Zika fear leads to unnecessary abortions.
“Abortion Pill Orders Rise in 7 Latin American Nations on Zika Alert”
According to this headline in the NY Times on Wednesday, there may be a correlation between the Zika epidemic and increased abortion demand.
News sources including the Times, NPR, CNN, NBC, BBC, and countless others are citing Zika and the warnings of birth defects as a likely cause for an increased demand for Mifepristone (or Mifeprex, or RU-486, the “abortion pill”). Abortions are illegal in Latin America, but illegal abortions and the purchase of Mifepristone online continue to rise — even double in some countries, according to Women on Web, a supplier of the pill.
Leaders in Zika affected countries have urged women to delay pregnancies, since the virus is known to cause microcephaly (a non-fatal condition of brain underdevelopment, sometimes coupled with other fatal defects) in developing fetuses. But according to the CDC, we don’t fully understand the connection between the virus and the condition of microcephaly in infants. There’s a lot we don’t know about Zika and pregnancy, actually:
What we do not know
If a pregnant woman is exposed
- We don’t know how likely she is to get Zika.
If a pregnant woman is infected
- We don’t know how the virus will affect her or her pregnancy.
- We don’t know how likely it is that Zika will pass to her fetus.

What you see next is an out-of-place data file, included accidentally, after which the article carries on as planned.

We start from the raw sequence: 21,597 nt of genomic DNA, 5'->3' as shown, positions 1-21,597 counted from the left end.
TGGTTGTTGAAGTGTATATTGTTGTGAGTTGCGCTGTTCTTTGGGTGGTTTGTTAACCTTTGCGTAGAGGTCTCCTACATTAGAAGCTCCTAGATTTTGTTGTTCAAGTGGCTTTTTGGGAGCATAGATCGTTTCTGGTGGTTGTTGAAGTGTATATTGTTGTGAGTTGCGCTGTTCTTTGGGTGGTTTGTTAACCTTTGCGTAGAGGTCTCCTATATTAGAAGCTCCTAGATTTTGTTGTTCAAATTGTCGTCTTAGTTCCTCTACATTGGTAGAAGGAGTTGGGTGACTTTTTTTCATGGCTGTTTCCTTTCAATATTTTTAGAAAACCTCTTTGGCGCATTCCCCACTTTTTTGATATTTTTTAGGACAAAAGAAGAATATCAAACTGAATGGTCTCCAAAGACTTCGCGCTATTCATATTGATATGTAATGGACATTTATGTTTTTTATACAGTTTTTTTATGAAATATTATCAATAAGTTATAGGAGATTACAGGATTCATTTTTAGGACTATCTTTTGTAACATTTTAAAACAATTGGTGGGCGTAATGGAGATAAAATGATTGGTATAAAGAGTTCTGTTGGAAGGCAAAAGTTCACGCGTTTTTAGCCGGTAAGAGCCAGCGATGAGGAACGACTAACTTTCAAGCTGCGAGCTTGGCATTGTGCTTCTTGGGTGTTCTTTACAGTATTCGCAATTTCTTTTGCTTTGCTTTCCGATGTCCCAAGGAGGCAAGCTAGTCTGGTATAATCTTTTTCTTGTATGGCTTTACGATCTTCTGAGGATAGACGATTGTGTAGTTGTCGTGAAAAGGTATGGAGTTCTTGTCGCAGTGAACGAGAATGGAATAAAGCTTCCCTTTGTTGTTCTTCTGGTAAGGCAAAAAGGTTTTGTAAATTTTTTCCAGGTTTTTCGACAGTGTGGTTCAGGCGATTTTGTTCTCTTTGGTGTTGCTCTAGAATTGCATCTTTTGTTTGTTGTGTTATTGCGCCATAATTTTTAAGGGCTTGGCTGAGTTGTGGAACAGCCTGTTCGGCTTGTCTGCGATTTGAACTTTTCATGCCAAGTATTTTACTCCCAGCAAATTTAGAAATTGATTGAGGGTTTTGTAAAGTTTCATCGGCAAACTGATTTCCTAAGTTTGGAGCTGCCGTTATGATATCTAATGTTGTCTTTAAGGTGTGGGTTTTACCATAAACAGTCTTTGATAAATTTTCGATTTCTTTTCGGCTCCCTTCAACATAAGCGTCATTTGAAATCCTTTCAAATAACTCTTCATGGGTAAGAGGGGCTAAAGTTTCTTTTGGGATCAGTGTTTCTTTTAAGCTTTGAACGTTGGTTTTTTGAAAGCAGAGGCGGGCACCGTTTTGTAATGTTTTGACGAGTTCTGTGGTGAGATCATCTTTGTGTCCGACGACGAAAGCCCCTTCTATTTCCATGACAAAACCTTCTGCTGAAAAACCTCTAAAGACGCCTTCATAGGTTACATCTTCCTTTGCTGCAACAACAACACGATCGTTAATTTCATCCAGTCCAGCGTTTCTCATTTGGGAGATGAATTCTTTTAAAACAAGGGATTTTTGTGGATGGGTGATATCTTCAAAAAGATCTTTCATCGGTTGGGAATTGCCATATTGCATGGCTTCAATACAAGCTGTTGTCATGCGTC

- We don’t know if the fetus is infected, if the fetus will develop birth defects.
- We don’t know when in pregnancy the infection might cause harm to the fetus.
- We don’t know whether her baby will have birth defects.
- We don’t know if sexual transmission of Zika virus poses a different risk of birth defects than mosquito-borne transmission.
Only 1 of the 9 pregnant women in the US with Zika reportedly gave birth to a baby with microcephaly (although it’s true microcephaly cases have risen astronomically in Latin America). Contrary to what many believe, a woman infected with Zika has no guarantee that her baby will have birth defects, or that those defects will be severe or life-threatening, and yet abortion pill demands from one source alone (not counting the countless under-the-table abortions) have increased from 30–100% in these countries.
And if a fetus does develop microcephaly and brain defects, even the best ultrasounds cannot detect it until roughly halfway through the pregnancy, way too late for an abortion pill, way too late for what I would consider an ethical abortion.
Women are aborting their babies way before birth defects are confirmed. Women are aborting their babies because they are afraid.
Should women have access to contraceptives? Yes.
Should women have access to legal, safe, ethical abortions? Yes.
Should women have access to medical advice and accurate information about Zika and possible birth defects? Yes.
Should women be urged to delay pregnancies (aka terminate them, in countries where contraceptives are hard to find and sex is often forced) because of the risk of a non-fatal condition? No.
The Zika epidemic is a public health crisis and a women’s issue. A doubling of the online demand for abortion pills is a symptom of a disease poorly treated, in more ways than one.